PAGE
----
PC makers, meanwhile, are faced with a continuing slide in average selling prices and profits on their products. PCs do have an advantage when it comes to choice of software, however. Additionally, PC makers are scrambling to improve their graphics performance to dent some of the appeal of the consoles, and hopefully snag the cash that customers might otherwise spend on a dedicated gaming machine.

Part of the pull of PC gaming is a player's ability to log on to the Internet and play other gamers, industry observers have noted.

"People want to play people, and PC developers know how to connect people through the Internet," said Richard Doherty, president of consulting firm the Envisioneering Group. Sega and others are only now beginning to learn about consumer behavior in an interactive environment.

Gaming first, PC later
Yet early on, Sega won't be selling the system as anything but a game machine, even though it has the ability to download Internet content and display it on a television, similar to WebTV's offering.

Instead, the company will focus consumers on Dreamcast's ability to let players download game hints, tips, new characters, scores results, and enable them to keep track of scoring in real time.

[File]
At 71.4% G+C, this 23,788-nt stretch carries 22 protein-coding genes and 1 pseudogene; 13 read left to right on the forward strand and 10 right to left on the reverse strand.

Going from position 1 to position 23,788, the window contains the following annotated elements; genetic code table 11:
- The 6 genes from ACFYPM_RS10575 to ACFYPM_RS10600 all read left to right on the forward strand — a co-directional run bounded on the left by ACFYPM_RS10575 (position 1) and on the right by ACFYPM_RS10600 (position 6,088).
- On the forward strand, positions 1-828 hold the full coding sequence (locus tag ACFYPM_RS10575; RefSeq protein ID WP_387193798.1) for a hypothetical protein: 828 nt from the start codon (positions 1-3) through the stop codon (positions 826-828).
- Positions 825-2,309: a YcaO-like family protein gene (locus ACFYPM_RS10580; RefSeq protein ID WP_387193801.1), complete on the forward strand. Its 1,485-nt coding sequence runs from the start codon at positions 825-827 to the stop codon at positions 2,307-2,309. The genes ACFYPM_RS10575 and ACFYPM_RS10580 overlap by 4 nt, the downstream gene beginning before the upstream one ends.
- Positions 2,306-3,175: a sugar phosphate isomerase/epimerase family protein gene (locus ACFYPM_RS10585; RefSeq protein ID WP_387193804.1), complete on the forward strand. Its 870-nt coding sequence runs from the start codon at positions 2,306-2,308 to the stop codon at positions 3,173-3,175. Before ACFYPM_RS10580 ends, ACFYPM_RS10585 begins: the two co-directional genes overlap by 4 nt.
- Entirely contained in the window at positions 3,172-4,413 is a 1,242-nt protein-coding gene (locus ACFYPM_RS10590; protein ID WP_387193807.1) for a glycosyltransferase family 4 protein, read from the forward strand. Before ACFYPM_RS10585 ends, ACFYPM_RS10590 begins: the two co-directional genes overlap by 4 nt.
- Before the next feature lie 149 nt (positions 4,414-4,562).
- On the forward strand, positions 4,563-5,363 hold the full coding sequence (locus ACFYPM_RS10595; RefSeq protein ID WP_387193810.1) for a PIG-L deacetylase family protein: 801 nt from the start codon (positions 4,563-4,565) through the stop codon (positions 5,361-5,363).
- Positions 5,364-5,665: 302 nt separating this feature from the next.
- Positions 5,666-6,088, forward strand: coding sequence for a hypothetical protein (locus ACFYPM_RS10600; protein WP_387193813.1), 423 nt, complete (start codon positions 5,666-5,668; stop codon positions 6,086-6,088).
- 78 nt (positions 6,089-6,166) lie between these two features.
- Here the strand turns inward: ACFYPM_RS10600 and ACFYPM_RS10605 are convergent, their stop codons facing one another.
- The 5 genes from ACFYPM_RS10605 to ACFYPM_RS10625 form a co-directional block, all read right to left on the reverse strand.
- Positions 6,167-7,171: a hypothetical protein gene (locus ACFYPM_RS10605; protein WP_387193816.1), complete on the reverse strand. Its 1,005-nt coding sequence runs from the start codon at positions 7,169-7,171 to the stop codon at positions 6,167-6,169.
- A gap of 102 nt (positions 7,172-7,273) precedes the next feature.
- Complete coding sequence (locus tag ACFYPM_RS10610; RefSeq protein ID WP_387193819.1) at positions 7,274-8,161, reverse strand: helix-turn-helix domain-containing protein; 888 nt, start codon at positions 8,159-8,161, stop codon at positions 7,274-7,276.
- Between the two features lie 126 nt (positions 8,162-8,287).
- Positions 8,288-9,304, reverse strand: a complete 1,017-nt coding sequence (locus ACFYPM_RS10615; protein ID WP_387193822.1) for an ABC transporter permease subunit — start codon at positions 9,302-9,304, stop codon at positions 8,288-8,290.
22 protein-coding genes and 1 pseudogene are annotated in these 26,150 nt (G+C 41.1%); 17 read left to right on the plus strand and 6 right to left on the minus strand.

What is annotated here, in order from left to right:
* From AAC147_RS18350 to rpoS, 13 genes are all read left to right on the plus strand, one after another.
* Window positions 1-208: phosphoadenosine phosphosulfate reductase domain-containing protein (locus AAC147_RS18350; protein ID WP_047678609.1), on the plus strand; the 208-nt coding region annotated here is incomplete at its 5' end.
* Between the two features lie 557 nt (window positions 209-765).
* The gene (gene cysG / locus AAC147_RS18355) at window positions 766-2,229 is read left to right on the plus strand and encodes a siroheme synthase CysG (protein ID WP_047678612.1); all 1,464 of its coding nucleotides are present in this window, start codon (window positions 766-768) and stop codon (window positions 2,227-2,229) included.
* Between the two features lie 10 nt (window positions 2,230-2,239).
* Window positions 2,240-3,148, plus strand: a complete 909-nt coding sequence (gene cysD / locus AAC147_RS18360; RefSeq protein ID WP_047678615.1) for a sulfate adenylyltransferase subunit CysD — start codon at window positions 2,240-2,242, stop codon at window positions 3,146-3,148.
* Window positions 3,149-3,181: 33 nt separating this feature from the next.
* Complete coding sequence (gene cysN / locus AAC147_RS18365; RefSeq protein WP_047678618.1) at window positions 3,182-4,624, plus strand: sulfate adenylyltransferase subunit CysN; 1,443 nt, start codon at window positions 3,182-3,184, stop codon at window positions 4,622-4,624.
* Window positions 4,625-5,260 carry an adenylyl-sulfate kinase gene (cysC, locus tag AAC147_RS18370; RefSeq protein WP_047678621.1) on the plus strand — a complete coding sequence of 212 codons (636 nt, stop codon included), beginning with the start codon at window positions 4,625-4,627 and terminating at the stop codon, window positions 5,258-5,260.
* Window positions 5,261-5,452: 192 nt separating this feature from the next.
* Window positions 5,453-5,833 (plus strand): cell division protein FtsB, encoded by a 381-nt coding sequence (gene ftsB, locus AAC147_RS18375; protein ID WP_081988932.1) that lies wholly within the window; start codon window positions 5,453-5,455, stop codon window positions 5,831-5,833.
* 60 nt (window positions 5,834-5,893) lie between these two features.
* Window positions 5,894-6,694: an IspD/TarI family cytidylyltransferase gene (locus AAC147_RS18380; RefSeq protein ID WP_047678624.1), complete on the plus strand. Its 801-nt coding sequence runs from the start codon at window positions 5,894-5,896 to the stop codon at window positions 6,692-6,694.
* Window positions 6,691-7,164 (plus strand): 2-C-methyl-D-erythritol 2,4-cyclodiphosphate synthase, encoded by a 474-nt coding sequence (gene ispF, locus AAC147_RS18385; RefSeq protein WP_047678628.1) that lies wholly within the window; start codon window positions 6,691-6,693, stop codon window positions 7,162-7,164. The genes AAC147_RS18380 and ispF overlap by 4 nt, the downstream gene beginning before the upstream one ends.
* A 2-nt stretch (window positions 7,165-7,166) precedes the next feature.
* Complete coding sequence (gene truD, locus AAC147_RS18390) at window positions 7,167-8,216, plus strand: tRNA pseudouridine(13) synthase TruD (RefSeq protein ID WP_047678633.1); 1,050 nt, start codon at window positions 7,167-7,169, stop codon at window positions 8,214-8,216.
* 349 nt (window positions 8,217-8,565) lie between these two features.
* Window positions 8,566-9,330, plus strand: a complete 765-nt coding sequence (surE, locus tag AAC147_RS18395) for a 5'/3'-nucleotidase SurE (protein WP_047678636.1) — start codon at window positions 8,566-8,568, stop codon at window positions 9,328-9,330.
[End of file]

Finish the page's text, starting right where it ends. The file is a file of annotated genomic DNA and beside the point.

"Games itself are a real pull, and not these other services," like email and Internet browsing, said Charlie Bellfield, director of marketing communications for Sega. However, there are plans to allow expansion of the system's capabilities, he said, without giving further specifics.

The competition mounts
Sony has already announced plans for a new PlayStation next year, in a move to deflect some of the attention from Sega's new offering. Sony, for its part, is promising its system will include a 300-MHz 128-bit processor.

However, on the eve of a launch announcement, there are still questions about Sony's ability to launch the system on schedule.

Nintendo has chimed in as well, saying it will sell its next-generation machine, dubbed the "Dolphin," in time for the holiday shopping season in 2000.

Additionally, there are reports that Microsoft is developing its own game console platform based on Windows CE.

"Somebody is going to control the technology that we play games and get information through," said Greg Fischbach, chief executive at Acclaim Entertainment, which makes game software. "If you see Sony and Nintendo [sets] as being the future set-top box, then you would see a motivation for Microsoft to do that," he told Bloomberg

Ed Roth, president of Leisure Activities at NPD, said it makes sense that Microsoft wants to take a more active role in the game console market. "They [Microsoft] see the growth in the various game platforms rising at a much faster rate than the PC platform," he said.

One source at Microsoft said the reports were "misconstrued," and that the company wasn't developing a game console, however.